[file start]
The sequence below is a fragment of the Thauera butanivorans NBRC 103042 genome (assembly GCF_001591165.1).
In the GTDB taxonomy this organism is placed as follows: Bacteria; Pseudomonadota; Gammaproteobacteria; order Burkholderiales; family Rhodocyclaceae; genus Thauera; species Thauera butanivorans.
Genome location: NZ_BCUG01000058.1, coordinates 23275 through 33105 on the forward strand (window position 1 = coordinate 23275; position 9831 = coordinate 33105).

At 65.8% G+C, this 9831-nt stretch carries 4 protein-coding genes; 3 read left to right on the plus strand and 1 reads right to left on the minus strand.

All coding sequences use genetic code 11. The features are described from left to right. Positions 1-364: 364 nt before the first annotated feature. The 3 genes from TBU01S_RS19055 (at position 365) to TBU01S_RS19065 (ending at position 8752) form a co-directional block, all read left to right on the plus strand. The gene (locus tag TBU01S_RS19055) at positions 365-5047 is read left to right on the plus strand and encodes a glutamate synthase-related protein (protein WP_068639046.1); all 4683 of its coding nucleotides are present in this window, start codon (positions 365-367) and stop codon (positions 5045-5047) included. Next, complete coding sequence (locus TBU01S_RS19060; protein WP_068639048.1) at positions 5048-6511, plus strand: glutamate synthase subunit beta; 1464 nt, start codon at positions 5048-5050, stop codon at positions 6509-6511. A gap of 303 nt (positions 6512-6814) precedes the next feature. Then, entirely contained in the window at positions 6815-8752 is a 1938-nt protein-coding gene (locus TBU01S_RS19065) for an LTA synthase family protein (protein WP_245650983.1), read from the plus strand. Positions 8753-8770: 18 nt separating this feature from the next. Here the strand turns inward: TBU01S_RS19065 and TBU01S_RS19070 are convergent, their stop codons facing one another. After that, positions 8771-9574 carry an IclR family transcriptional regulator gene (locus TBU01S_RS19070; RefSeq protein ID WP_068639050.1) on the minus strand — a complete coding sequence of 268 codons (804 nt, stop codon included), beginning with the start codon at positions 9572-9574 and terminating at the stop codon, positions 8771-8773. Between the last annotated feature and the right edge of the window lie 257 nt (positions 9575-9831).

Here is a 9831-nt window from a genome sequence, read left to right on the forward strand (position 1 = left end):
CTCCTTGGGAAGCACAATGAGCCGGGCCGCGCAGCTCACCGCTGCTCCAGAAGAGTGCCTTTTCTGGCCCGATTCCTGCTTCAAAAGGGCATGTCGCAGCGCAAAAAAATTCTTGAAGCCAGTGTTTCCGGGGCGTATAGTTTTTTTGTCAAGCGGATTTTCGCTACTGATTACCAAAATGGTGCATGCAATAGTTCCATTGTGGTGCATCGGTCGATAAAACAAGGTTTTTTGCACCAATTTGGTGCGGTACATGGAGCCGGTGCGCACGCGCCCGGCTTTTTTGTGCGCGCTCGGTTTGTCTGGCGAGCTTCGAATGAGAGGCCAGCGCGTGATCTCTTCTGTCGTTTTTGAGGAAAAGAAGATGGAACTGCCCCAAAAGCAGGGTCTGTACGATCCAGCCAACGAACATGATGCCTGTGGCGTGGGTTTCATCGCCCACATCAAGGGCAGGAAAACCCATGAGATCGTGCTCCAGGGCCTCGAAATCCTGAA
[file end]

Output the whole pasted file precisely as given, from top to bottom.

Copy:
The sequence below is a fragment of the Thauera butanivorans NBRC 103042 genome (assembly GCF_001591165.1).
In the GTDB taxonomy this organism is placed as follows: Bacteria; Pseudomonadota; Gammaproteobacteria; order Burkholderiales; family Rhodocyclaceae; genus Thauera; species Thauera butanivorans.
Genome location: NZ_BCUG01000058.1, coordinates 23275 through 33105 on the forward strand (window position 1 = coordinate 23275; position 9831 = coordinate 33105).

At 65.8% G+C, this 9831-nt stretch carries 4 protein-coding genes; 3 read left to right on the plus strand and 1 reads right to left on the minus strand.

All coding sequences use genetic code 11. The features are described from left to right. Positions 1-364: 364 nt before the first annotated feature. The 3 genes from TBU01S_RS19055 (at position 365) to TBU01S_RS19065 (ending at position 8752) form a co-directional block, all read left to right on the plus strand. The gene (locus tag TBU01S_RS19055) at positions 365-5047 is read left to right on the plus strand and encodes a glutamate synthase-related protein (protein WP_068639046.1); all 4683 of its coding nucleotides are present in this window, start codon (positions 365-367) and stop codon (positions 5045-5047) included. Next, complete coding sequence (locus TBU01S_RS19060; protein WP_068639048.1) at positions 5048-6511, plus strand: glutamate synthase subunit beta; 1464 nt, start codon at positions 5048-5050, stop codon at positions 6509-6511. A gap of 303 nt (positions 6512-6814) precedes the next feature. Then, entirely contained in the window at positions 6815-8752 is a 1938-nt protein-coding gene (locus TBU01S_RS19065) for an LTA synthase family protein (protein WP_245650983.1), read from the plus strand. Positions 8753-8770: 18 nt separating this feature from the next. Here the strand turns inward: TBU01S_RS19065 and TBU01S_RS19070 are convergent, their stop codons facing one another. After that, positions 8771-9574 carry an IclR family transcriptional regulator gene (locus TBU01S_RS19070; RefSeq protein ID WP_068639050.1) on the minus strand — a complete coding sequence of 268 codons (804 nt, stop codon included), beginning with the start codon at positions 9572-9574 and terminating at the stop codon, positions 8771-8773. Between the last annotated feature and the right edge of the window lie 257 nt (positions 9575-9831).

Here is a 9831-nt window from a genome sequence, read left to right on the forward strand (position 1 = left end):
CTCCTTGGGAAGCACAATGAGCCGGGCCGCGCAGCTCACCGCTGCTCCAGAAGAGTGCCTTTTCTGGCCCGATTCCTGCTTCAAAAGGGCATGTCGCAGCGCAAAAAAATTCTTGAAGCCAGTGTTTCCGGGGCGTATAGTTTTTTTGTCAAGCGGATTTTCGCTACTGATTACCAAAATGGTGCATGCAATAGTTCCATTGTGGTGCATCGGTCGATAAAACAAGGTTTTTTGCACCAATTTGGTGCGGTACATGGAGCCGGTGCGCACGCGCCCGGCTTTTTTGTGCGCGCTCGGTTTGTCTGGCGAGCTTCGAATGAGAGGCCAGCGCGTGATCTCTTCTGTCGTTTTTGAGGAAAAGAAGATGGAACTGCCCCAAAAGCAGGGTCTGTACGATCCAGCCAACGAACATGATGCCTGTGGCGTGGGTTTCATCGCCCACATCAAGGGCAGGAAAACCCATGAGATCGTGCTCCAGGGCCTCGAAATCCTGAA